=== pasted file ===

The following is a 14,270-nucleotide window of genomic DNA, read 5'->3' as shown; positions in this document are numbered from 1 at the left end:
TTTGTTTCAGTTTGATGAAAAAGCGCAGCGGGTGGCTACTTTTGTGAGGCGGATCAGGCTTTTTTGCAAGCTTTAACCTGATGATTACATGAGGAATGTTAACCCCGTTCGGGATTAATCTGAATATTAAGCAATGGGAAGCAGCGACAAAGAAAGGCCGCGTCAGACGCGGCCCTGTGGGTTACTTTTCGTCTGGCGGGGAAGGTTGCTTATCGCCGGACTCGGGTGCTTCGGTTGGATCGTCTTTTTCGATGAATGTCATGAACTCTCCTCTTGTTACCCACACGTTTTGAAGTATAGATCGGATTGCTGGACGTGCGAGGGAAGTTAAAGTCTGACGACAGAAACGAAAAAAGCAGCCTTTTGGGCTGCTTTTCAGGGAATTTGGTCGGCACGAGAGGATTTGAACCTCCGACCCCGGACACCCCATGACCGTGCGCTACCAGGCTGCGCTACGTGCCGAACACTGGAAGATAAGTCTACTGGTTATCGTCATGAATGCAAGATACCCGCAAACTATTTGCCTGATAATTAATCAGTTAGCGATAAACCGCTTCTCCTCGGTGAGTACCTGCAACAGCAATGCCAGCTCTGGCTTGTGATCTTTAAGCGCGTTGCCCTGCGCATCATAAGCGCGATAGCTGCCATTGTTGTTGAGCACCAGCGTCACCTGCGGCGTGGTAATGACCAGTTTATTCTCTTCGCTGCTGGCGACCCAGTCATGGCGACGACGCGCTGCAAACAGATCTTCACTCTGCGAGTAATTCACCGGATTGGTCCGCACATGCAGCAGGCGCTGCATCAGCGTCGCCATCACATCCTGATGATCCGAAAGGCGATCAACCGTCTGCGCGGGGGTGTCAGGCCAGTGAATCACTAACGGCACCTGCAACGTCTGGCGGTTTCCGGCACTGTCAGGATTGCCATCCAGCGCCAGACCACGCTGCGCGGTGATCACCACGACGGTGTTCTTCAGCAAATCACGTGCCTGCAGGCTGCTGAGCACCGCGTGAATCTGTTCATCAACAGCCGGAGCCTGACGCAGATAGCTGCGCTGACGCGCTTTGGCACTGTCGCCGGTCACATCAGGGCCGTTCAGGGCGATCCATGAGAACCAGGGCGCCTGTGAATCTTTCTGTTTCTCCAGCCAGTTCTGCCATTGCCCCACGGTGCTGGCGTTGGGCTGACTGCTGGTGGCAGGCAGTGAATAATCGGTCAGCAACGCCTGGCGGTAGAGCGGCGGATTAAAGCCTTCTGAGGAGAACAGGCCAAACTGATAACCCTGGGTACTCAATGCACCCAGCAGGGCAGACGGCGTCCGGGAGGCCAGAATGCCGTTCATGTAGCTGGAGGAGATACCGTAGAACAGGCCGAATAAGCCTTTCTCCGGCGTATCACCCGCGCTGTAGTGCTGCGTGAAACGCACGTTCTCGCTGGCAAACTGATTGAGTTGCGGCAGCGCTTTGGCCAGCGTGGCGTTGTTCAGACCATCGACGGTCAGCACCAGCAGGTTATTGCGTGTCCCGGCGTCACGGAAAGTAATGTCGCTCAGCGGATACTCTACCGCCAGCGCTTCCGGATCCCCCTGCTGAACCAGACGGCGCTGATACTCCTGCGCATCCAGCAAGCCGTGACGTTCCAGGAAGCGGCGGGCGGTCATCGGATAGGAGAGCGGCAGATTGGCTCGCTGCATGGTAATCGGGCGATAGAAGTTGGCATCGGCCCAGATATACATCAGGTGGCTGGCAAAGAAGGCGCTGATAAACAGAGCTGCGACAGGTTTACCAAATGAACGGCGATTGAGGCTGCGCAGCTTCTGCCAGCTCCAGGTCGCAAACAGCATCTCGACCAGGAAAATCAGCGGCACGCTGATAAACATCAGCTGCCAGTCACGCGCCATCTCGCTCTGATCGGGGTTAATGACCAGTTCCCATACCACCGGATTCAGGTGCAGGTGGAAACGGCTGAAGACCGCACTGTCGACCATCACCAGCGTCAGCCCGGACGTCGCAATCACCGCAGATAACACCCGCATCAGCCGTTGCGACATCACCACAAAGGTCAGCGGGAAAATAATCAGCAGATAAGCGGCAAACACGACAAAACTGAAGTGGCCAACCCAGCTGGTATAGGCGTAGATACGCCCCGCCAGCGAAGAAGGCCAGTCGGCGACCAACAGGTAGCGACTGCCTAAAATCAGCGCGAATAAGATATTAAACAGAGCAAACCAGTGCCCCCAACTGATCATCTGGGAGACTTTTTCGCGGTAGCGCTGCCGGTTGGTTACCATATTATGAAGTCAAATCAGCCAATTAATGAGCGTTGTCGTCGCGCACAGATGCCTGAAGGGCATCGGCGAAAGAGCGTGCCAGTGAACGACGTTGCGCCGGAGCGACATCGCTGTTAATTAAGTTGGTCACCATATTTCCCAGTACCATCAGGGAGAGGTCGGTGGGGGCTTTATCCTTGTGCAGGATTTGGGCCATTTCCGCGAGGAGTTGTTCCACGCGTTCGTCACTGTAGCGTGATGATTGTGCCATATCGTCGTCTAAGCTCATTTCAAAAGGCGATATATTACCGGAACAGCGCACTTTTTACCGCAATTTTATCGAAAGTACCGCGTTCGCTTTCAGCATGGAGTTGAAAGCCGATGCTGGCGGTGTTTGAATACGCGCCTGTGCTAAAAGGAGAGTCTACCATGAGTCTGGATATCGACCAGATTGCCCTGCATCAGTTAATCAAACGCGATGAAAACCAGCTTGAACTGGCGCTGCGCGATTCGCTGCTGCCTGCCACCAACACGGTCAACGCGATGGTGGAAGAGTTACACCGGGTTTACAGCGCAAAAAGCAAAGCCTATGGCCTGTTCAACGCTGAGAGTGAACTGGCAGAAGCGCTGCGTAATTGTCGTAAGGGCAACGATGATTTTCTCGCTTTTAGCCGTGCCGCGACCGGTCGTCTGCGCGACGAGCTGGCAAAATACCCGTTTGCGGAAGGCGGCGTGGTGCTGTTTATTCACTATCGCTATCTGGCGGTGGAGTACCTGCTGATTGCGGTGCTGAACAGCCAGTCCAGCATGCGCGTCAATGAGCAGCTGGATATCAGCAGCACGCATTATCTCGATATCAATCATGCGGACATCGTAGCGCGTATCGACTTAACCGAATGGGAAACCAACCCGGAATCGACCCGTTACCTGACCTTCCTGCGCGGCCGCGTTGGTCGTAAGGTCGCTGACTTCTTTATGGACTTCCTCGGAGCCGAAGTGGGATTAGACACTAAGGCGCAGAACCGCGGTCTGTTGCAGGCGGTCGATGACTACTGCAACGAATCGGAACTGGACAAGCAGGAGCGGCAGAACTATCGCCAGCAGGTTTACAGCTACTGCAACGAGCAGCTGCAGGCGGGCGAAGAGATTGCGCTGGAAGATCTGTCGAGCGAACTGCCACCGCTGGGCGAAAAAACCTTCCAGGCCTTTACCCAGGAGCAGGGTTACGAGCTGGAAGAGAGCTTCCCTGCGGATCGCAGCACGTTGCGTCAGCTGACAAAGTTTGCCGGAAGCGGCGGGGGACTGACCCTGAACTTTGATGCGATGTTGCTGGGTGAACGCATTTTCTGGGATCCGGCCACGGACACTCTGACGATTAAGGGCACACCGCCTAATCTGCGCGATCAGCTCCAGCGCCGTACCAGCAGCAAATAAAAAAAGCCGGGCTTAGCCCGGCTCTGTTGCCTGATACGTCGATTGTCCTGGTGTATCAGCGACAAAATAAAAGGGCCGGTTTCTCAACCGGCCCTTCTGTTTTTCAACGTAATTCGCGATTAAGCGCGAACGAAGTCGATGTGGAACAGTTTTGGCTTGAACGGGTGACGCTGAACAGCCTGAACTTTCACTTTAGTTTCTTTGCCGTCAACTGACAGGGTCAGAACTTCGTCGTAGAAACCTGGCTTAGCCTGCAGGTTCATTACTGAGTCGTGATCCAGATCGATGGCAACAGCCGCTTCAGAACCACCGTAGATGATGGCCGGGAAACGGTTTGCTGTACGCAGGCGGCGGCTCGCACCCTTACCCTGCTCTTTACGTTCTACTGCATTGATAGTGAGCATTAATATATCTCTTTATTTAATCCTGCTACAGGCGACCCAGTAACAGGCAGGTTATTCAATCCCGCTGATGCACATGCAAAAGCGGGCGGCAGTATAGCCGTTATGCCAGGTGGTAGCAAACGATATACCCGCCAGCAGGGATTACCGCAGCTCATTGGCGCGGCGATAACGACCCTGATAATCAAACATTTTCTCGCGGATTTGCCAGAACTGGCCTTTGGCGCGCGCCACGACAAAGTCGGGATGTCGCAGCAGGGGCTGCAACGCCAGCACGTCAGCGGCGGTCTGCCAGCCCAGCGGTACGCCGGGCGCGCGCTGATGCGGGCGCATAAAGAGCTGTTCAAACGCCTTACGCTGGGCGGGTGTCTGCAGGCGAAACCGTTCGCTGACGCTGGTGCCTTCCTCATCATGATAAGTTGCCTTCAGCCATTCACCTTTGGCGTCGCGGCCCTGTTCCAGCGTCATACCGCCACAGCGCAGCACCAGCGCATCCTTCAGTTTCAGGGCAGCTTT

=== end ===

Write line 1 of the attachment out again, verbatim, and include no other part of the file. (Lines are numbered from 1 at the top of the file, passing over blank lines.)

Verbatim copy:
The following is a 14,270-nucleotide window of genomic DNA, read 5'->3' as shown; positions in this document are numbered from 1 at the left end: